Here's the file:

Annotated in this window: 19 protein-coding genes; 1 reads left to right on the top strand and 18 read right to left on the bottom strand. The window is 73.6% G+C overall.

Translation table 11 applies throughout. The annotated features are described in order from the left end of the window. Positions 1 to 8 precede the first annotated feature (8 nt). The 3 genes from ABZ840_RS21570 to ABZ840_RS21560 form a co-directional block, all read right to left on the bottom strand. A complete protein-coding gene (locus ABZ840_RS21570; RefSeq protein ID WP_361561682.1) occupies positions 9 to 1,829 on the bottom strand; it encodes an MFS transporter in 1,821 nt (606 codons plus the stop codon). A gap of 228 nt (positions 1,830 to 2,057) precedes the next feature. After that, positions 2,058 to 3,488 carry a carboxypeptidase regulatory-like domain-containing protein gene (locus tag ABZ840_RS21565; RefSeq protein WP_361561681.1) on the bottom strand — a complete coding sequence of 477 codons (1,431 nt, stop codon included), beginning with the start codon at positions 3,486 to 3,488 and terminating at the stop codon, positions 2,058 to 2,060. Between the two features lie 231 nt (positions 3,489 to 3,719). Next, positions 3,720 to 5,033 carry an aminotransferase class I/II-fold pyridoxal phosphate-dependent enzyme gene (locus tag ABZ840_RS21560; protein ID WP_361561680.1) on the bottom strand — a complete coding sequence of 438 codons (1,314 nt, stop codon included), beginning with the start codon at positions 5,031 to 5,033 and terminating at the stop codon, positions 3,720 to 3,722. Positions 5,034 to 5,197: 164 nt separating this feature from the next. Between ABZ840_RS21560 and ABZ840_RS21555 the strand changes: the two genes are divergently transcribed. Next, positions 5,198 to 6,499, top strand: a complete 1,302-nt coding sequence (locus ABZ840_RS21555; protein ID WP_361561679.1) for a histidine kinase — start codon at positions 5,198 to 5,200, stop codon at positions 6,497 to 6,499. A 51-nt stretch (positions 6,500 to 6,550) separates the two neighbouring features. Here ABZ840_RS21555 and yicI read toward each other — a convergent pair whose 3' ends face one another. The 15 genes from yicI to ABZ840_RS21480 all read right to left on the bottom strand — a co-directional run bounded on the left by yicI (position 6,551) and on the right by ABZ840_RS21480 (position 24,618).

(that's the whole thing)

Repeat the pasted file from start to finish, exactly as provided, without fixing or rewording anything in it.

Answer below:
Annotated in this window: 19 protein-coding genes; 1 reads left to right on the top strand and 18 read right to left on the bottom strand. The window is 73.6% G+C overall.

Translation table 11 applies throughout. The annotated features are described in order from the left end of the window. Positions 1 to 8 precede the first annotated feature (8 nt). The 3 genes from ABZ840_RS21570 to ABZ840_RS21560 form a co-directional block, all read right to left on the bottom strand. A complete protein-coding gene (locus ABZ840_RS21570; RefSeq protein ID WP_361561682.1) occupies positions 9 to 1,829 on the bottom strand; it encodes an MFS transporter in 1,821 nt (606 codons plus the stop codon). A gap of 228 nt (positions 1,830 to 2,057) precedes the next feature. After that, positions 2,058 to 3,488 carry a carboxypeptidase regulatory-like domain-containing protein gene (locus tag ABZ840_RS21565; RefSeq protein WP_361561681.1) on the bottom strand — a complete coding sequence of 477 codons (1,431 nt, stop codon included), beginning with the start codon at positions 3,486 to 3,488 and terminating at the stop codon, positions 2,058 to 2,060. Between the two features lie 231 nt (positions 3,489 to 3,719). Next, positions 3,720 to 5,033 carry an aminotransferase class I/II-fold pyridoxal phosphate-dependent enzyme gene (locus tag ABZ840_RS21560; protein ID WP_361561680.1) on the bottom strand — a complete coding sequence of 438 codons (1,314 nt, stop codon included), beginning with the start codon at positions 5,031 to 5,033 and terminating at the stop codon, positions 3,720 to 3,722. Positions 5,034 to 5,197: 164 nt separating this feature from the next. Between ABZ840_RS21560 and ABZ840_RS21555 the strand changes: the two genes are divergently transcribed. Next, positions 5,198 to 6,499, top strand: a complete 1,302-nt coding sequence (locus ABZ840_RS21555; protein ID WP_361561679.1) for a histidine kinase — start codon at positions 5,198 to 5,200, stop codon at positions 6,497 to 6,499. A 51-nt stretch (positions 6,500 to 6,550) separates the two neighbouring features. Here ABZ840_RS21555 and yicI read toward each other — a convergent pair whose 3' ends face one another. The 15 genes from yicI to ABZ840_RS21480 all read right to left on the bottom strand — a co-directional run bounded on the left by yicI (position 6,551) and on the right by ABZ840_RS21480 (position 24,618).